Column: Gold Lamé

Photo Credit: Denniz Futalan

As I sit and ponder what to write about this week, I can’t seem to focus on any single topic. 

Should I write about the discussion at our last City Commission meeting concerning the Florida Competitive Workforce Act? How some in our community would like to settle for a few crumbs of equality instead of the whole pie, to make a deal by taking the very important protections of housing and public accommodations off the table for the LGBT community in our state? No discrimination while you work or seek employment, but just wait until you go home, look to use a public restroom, or try to book a hotel room. Not such a good deal if you ask me.  

Perhaps I could write a “What ever happened to” type article, describing what candidates for public office in our municipal elections are up to since Election Day in recent years past. Fellow residents would like to know where all these civic minded individuals are who promised us so much. Many quickly disappear once the reality of post-election defeat sinks in, with the realization that they were not as popular as they thought. Many no longer live in our city, have never participated in community organizations except during the brief time of their campaign, and have never served on a city board or advisory committee. Some even needed directions to different areas of this small two square mile city we call paradise. 

With so many thoughts going through my mind, and suffering from a seldom recognized writing anxiety disorder, I ventured out to meet some friends and free my mind of the roadblocks hindering me from getting this article done before deadline. 

After enjoying a few IPA drafts, reaching the point of saying goodbye and heading home, two events occurred that offered me direction for this article. First, a young gentleman wearing a gold lamé top appeared at the bar, triggering a deep guttural response from a dear friend next to me, “Oh dear God, not Gold Lamé!” The second occurred as I headed out the door onto Wilton Drive. An electric scooter whizzed by as a lovely young gentleman briskly made his way along our main thoroughfare.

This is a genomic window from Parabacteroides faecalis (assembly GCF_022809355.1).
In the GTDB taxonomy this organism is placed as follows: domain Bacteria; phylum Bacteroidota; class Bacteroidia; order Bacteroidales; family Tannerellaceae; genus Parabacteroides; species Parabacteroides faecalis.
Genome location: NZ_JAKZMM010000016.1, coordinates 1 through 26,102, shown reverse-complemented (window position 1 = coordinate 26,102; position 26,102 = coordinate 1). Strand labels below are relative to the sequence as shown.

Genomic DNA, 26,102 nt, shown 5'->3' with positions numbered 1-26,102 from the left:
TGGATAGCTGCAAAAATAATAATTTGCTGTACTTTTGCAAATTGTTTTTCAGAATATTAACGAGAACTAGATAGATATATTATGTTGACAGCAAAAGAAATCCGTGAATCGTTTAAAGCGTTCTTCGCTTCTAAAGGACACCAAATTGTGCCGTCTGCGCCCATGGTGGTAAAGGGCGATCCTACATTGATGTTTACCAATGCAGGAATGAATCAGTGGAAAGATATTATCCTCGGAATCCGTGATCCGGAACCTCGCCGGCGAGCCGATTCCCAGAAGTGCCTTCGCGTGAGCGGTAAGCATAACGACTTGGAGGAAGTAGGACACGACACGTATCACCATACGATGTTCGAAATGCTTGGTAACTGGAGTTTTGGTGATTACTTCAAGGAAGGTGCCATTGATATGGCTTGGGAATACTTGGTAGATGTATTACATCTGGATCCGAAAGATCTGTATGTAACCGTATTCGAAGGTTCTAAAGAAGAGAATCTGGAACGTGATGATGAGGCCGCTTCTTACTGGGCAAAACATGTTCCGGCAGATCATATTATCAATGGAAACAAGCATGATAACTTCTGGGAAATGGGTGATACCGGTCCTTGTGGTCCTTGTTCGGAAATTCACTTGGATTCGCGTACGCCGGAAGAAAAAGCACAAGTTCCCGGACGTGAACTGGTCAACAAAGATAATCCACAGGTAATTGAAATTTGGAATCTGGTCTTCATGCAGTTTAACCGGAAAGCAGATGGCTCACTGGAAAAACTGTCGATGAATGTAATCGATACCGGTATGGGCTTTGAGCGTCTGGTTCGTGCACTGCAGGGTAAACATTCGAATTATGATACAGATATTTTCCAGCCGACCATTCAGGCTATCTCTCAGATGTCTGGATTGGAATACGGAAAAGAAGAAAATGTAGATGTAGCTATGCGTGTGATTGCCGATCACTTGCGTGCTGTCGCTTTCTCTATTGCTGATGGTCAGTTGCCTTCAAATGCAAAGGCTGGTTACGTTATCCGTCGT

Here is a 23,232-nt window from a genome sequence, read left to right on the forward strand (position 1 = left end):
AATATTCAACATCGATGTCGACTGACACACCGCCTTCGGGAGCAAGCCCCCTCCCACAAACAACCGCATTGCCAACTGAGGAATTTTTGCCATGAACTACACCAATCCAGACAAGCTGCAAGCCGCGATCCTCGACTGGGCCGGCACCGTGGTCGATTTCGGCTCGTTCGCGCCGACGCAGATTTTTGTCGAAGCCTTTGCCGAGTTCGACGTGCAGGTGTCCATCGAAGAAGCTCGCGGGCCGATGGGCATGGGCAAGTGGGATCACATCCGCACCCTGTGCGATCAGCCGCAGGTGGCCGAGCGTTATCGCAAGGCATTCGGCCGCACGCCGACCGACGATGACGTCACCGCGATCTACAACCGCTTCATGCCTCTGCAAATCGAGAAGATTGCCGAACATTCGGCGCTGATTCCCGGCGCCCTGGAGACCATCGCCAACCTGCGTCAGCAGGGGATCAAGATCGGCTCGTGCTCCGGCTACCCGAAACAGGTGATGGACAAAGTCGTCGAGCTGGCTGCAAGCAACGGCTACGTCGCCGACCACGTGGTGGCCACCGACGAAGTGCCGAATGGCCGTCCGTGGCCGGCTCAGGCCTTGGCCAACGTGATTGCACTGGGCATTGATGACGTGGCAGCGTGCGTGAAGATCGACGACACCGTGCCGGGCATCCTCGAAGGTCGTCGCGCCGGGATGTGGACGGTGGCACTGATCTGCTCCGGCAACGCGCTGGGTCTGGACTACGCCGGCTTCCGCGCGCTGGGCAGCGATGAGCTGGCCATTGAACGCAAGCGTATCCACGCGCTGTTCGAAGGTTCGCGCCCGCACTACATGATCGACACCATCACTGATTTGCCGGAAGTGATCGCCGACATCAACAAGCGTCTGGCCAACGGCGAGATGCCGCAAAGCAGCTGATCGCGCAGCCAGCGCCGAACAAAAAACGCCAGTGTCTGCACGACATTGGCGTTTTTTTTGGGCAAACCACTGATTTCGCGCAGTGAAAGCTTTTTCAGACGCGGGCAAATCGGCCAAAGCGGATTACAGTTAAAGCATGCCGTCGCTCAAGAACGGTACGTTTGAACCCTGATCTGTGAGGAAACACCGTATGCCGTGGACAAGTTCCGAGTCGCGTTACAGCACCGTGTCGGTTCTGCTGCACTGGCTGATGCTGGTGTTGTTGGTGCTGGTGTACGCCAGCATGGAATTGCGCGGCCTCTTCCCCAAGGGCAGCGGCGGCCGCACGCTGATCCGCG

Electric scooters are a much-needed new mode of transportation being embraced by many in cities around the country. However, the reactions these scooters are receiving by many non-users are very similar to the reaction caused by the gold lamé garment, very passionate and very negative. 

Multimodal transportation has been the established mantra on how best to move South Florida into the future amongst city planners, government entities, and many others. So, what is the issue over the poor little electric scooter? In a state that has no helmet laws for motorcycles, why is everyone concerned about helmets for scooter riders? In a state where pedestrian deaths by automobiles are one of the highest in the nation, why do we single out the few accidents caused by scooters as a menace that will ruin our lives? In a region grappling with horrific traffic congestion, why do we look to demonize such an enthusiastic solution embraced by many city residents to scoot about town? 

As I drove through downtown Fort Lauderdale on a recent Sunday, I was amazed to see so many people utilizing the new electric scooters. Young couples riding together, people in uniform on their way to work, residents not in cars, and so many others. This is exactly what we have been asking for in planning sessions, visioning workshops, and regional planning. Yes, there are some very important issues that still need to be clarified by the state, like whether scooters should operate on sidewalks, bike lanes, and/or automobile lanes. However we should not look to judge scooters in the same fashion as many few gold lamé; that such an item has no explainable purpose in our world today. 

The Fort Lauderdale City Commission’s recent decision not to pull the plug on this new experiment desires tribute. Unfortunately, Oakland Park and many other cities are rushing to ban this promising mode of transportation. Cities in South Florida need to fully embrace the concept of multimodal transportation.  The state has an equal responsibility to embrace relevant regulations that will permit such new modes of transportation to best coexist with automobiles, pedestrians, and bicycles. 

The state also has a responsibility to protect all Floridians against discrimination in employment, housing, and public accommodations. No picking and choosing when it comes to the rights we all deserve. That is why this community should strongly support the passage of the Florida Competitive Workforce Act. 

Increasing mobility here in South Florida and having state lawmakers support full protections for all Floridians will go a long way in making life just better here.


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